Recognized as a World Heritage Site by UNESCO since 1982, the historic center of Florence boasts a vast collection of medieval and Renaissance art and architecture, despite its relatively compact size.

Originally bounded by its 14th-century city walls – partially removed during the 19th-century renovation of the city – inner Florence is split in half by the Arno River, which runs under the historic Ponte Vecchio linking the two sides of the city.

Each neighborhood is typically centered around a square where markets, religious celebrations and public events once took place in the centuries past. While the tourism industry has transformed the city, bringing in millions of visitors each year and creating an increasingly international atmosphere, Florence’s districts have continued to maintain a distinct identity – each offering the chance to discover a different side of the city’s character. 

Here is your guide on how to navigate the Renaissance city.

Famous Fountain of Neptune on Piazza della Signoria in Florence, Italy
Head to the center for a sightseeing extravaganza around the Duomo and Piazza della Signoria © canadastock / Shutterstock

Piazza del Duomo & Piazza della Signoria

Best for art and architecture

Most of Florence’s globally famous icons are concentrated in the city’s core – the area roughly stretching from Piazza del Duomo to Piazza della Signoria. Topped by Filippo Brunelleschi’s red-tiled dome, the impressive Cattedrale di Santa Maria del Fiore took over 140 years to build, standing as Florence’s main religious structure since the late 15th century.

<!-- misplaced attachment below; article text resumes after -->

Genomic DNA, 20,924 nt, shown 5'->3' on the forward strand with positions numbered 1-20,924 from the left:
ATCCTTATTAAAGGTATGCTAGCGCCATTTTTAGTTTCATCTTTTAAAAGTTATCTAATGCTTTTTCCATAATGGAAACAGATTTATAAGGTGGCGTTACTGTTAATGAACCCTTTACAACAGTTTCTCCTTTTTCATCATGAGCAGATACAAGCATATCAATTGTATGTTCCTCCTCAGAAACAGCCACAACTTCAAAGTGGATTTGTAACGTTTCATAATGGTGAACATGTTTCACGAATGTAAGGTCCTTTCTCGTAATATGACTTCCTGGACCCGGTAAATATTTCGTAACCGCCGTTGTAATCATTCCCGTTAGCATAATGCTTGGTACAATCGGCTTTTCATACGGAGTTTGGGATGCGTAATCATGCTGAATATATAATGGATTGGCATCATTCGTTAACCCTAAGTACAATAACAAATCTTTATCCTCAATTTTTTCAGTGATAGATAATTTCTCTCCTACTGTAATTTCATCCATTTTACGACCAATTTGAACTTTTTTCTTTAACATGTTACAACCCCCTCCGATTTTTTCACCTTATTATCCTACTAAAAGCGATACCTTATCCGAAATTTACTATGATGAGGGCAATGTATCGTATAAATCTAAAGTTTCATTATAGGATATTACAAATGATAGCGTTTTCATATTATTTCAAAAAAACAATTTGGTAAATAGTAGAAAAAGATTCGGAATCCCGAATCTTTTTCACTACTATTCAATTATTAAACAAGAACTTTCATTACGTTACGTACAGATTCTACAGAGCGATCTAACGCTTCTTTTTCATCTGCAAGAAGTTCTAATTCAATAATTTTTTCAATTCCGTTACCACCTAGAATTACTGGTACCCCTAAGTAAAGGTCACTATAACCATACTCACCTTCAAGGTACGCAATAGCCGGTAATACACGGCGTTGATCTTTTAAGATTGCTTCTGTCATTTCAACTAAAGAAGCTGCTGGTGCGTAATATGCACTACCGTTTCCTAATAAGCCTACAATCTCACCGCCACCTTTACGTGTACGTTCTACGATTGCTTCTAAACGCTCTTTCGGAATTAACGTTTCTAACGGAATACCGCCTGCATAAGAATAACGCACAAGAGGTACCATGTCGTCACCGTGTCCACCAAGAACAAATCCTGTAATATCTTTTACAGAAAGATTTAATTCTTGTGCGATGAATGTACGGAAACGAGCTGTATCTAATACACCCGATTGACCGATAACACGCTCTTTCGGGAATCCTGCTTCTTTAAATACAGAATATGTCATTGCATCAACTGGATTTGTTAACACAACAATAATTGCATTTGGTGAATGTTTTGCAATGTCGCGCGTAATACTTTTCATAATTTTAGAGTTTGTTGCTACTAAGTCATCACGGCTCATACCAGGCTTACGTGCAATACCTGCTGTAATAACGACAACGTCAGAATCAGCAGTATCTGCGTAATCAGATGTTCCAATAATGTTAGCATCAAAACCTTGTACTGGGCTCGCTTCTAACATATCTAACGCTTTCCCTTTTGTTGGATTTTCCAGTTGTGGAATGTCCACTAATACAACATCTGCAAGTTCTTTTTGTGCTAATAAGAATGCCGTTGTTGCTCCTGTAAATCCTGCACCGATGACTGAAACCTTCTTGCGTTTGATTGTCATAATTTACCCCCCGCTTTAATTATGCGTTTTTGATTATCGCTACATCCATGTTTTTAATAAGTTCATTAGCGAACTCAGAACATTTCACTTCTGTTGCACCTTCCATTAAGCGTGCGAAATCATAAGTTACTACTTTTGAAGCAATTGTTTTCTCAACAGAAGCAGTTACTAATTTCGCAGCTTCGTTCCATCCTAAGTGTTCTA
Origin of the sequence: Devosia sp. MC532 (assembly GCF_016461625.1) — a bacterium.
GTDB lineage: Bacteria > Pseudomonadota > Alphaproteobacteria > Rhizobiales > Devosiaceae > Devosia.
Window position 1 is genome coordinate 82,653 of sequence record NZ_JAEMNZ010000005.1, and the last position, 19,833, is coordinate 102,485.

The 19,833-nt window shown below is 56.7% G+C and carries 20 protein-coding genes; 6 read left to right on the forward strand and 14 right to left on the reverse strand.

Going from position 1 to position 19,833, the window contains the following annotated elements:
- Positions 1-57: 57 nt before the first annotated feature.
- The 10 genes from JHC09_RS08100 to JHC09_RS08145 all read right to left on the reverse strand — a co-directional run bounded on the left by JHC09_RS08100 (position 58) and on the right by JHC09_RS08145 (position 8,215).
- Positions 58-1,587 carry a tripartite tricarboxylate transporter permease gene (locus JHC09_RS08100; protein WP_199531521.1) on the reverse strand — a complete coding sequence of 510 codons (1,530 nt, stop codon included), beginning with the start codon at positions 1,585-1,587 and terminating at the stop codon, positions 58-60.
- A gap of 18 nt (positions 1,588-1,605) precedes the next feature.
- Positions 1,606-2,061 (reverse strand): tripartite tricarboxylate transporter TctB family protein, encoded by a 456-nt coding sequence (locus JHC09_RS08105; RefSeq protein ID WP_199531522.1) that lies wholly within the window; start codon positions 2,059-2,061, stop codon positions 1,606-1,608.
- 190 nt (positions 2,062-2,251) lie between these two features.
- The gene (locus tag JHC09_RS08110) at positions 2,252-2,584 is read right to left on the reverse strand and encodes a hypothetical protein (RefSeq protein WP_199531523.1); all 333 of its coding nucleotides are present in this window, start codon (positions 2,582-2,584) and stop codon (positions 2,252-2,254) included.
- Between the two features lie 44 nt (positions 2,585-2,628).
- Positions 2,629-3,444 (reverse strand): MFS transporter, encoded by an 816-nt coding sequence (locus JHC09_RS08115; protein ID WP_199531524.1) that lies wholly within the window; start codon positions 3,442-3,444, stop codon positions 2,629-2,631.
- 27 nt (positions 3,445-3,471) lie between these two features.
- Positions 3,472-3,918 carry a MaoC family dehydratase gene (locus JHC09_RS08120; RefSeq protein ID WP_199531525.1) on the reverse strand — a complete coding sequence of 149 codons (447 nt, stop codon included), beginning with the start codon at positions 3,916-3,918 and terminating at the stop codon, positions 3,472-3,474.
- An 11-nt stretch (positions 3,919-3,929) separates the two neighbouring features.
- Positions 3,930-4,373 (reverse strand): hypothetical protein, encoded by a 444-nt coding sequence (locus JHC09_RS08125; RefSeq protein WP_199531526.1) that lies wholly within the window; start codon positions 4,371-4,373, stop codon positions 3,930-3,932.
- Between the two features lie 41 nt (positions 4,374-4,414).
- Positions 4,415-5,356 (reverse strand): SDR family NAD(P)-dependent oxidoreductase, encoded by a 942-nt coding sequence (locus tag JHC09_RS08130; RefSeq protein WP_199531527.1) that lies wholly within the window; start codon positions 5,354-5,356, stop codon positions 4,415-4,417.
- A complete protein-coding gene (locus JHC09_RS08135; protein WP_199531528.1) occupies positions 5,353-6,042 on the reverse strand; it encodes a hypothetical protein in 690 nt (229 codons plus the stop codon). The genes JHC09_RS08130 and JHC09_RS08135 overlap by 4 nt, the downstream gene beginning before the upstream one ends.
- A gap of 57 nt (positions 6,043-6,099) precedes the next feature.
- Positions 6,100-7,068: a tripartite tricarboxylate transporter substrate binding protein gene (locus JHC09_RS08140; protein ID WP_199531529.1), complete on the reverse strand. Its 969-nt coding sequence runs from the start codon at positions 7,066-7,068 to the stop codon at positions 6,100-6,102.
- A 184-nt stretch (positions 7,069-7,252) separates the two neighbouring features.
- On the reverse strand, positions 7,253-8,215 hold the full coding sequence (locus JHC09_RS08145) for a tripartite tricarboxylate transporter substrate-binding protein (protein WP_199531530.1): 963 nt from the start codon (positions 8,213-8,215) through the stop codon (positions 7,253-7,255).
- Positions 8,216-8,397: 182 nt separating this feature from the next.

The church’s intricately carved marble facade (added in the 19th century) is a spectacle worth admiring from up close, before or after a visit to the Museo dell’Opera del Duomo, the Cathedral, the Baptistery and Giotto's Bell Tower. It is possible to climb both the Duomo and the Bell Tower for a bird’s eye view of the terracotta-covered Florentine rooftops – this if you’re ready to tackle hundreds of narrow steps to the top.

Connecting Piazza del Duomo and Piazza della Signoria is the bustling Via dei Calzaiuoli, one of the city center’s busiest arteries. Short detours lead to Piazza della Repubblica, the contemporary art museum of Palazzo Strozzi, and the medieval buildings housing Dante’s museum

Once you reach Piazza della Signoria, you’ll find yourself under the shadow of Torre di Arnolfo, the clock tower marking the castle-like Palazzo Vecchio, the city’s center of power for the past seven centuries. This is where the Medici ruled over the city and commissioned projects such as the Uffizi, the galleries found a few steps away once functioned as administrative offices. They now house Florence’s most important art museum. Step inside to admire works by Giotto, Botticelli, Raffaello, Caravaggio, Leonardo Da Vinci, Michelangelo and many more.

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Santa Maria Novella

Best for transport links

Branching out from the Santa Maria Novella railway station, this is Florence’s transport hub. With high-speed trains reaching Florence from most major Italian cities, this is often the first point of contact with the city. Hectic and diverse, the neighborhood is well connected to the major sights in the city – a ten minute walk takes you directly to the Duomo and the central market.